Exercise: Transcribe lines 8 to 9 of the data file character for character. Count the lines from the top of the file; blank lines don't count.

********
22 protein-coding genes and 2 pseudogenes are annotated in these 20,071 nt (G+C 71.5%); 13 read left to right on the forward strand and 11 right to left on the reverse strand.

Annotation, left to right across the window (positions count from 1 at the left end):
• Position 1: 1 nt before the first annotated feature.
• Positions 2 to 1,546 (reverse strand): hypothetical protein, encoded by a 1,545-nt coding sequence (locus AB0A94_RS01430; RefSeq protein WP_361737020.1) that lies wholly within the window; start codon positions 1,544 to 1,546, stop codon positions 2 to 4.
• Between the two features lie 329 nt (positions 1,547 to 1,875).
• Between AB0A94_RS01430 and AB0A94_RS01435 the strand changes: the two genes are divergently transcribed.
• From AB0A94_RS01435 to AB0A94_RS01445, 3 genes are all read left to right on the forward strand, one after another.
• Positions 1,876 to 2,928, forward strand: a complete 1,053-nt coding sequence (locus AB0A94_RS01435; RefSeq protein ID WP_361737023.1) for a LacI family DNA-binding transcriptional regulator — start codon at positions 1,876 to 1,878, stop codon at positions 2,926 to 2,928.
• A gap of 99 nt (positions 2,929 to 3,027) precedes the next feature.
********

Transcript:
• Positions 1,876 to 2,928, forward strand: a complete 1,053-nt coding sequence (locus AB0A94_RS01435; RefSeq protein ID WP_361737023.1) for a LacI family DNA-binding transcriptional regulator — start codon at positions 1,876 to 1,878, stop codon at positions 2,926 to 2,928.
• A gap of 99 nt (positions 2,929 to 3,027) precedes the next feature.